An effective sperm competition avoidance strategy in crabs drives genetic monogamy despite evidence of polyandry
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For polyandrous species where females have sperm storage structures, males develop several strategies to avoid sperm competition and thus to maximize the number of eggs fertilized. On the other hand, females may receive several benefits from multiple paternity (indirect and directly), and a potential sexual conflict can arise. This research describes the mating systems of an exploited crab species (Metacarcinus edwardsii), integrating (1) the individual level by assessing the mating behavior in a scenario of potential polyandry, (2) the organ level by examining histological sections of seminal receptacles from localities with scenarios of contrasting sex ratios, and (3) the genetic level by measuring the number of parents involved in egg clutches. We found that females can mate with multiple males under experimental conditions. Further, in all localities, we found histological evidences that sperm receptacles stored ejaculates from more than one male. However, contrary to expectations, genetic analysis revealed high probability of single male paternity of all progeny in each egg clutch. In this mating system, males compete to be the single male that mates with a receptive female, investing energy in guarding behavior and foregoing opportunities to mate with other females, all in order to ensure their paternity. However, females benefit from multiple mating (or potential for it) by prolonged guarding behavior, protecting them from predation after molt (soft-shelled period). The mating system of M. edwardsii can be defined as polygamous (where both sexes can mate multiple times) with genetic monogamy.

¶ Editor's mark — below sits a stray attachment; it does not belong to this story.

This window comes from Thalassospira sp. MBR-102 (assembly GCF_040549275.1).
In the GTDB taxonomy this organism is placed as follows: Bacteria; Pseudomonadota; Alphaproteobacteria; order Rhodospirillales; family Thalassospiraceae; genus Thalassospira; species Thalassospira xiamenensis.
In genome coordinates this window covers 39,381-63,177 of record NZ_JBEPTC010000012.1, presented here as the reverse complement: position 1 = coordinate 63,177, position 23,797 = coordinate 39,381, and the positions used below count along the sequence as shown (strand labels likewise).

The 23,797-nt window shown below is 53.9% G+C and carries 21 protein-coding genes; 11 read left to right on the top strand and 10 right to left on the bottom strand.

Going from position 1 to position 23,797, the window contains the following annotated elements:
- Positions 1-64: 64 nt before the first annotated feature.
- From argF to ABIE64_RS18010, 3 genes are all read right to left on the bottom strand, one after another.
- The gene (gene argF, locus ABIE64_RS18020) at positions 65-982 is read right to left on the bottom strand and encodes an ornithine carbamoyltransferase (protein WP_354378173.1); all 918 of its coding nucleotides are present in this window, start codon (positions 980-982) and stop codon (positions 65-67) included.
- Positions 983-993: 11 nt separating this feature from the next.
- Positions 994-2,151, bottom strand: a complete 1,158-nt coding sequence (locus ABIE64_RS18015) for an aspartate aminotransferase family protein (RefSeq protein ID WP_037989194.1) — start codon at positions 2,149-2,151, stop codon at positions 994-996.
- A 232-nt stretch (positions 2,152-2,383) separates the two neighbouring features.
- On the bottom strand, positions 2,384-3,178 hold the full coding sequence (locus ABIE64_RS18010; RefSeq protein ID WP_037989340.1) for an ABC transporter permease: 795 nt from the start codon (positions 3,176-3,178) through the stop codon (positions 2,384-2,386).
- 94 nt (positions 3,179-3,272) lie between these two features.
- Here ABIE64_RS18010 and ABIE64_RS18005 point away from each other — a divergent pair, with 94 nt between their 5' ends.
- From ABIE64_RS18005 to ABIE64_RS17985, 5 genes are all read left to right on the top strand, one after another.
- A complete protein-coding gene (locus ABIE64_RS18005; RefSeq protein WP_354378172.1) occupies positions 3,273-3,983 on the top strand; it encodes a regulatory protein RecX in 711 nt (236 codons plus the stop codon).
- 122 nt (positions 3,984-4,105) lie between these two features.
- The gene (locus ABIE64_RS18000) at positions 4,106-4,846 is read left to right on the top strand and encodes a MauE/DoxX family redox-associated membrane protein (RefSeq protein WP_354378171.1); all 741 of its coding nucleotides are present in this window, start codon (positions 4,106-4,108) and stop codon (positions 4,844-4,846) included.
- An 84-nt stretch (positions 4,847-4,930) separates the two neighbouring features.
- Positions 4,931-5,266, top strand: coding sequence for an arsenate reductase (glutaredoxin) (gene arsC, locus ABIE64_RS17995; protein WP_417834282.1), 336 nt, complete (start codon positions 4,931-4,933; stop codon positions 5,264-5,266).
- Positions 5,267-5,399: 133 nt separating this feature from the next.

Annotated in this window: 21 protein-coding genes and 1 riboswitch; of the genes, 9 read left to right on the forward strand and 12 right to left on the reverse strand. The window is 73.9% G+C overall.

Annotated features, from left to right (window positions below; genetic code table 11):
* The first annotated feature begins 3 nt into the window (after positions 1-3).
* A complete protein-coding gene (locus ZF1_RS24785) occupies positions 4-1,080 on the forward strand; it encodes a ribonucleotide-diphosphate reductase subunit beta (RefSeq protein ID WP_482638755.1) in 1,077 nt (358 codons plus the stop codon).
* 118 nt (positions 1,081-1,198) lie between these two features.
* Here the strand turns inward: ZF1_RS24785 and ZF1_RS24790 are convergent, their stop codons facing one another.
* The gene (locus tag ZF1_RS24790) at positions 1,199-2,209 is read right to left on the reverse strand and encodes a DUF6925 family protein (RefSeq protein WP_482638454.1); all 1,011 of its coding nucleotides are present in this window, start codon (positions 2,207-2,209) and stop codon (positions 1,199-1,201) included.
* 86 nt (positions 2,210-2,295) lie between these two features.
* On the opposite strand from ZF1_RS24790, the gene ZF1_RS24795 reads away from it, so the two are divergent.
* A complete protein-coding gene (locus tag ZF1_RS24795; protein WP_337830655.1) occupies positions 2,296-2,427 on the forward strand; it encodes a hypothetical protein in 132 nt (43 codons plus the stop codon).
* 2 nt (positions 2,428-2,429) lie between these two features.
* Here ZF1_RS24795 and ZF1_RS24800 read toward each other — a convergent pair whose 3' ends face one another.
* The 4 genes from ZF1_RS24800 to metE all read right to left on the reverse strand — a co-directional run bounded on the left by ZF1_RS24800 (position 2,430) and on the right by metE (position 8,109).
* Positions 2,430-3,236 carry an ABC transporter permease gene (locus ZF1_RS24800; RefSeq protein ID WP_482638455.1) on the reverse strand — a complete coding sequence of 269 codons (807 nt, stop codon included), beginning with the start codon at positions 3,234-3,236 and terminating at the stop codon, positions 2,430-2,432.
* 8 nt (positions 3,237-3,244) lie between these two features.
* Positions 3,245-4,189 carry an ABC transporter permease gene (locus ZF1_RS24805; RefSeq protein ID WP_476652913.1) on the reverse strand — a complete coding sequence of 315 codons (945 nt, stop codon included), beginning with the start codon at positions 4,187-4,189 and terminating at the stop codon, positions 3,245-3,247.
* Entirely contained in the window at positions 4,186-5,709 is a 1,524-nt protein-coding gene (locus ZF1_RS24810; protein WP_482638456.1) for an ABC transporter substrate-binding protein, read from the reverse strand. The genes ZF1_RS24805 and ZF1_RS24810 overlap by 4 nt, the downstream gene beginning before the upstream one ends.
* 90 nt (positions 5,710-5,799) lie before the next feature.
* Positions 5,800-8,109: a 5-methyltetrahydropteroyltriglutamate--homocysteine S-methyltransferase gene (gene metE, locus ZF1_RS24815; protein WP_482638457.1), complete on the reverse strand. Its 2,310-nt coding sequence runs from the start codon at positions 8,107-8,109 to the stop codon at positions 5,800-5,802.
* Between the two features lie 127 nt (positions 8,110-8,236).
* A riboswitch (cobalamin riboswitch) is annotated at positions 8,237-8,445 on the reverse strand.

Artículo de publicación ISI
DOI: DOI: 10.1007/s00265-015-2026-6
Quote ItemBehav Ecol Sociobiol (2016) 70:73–81
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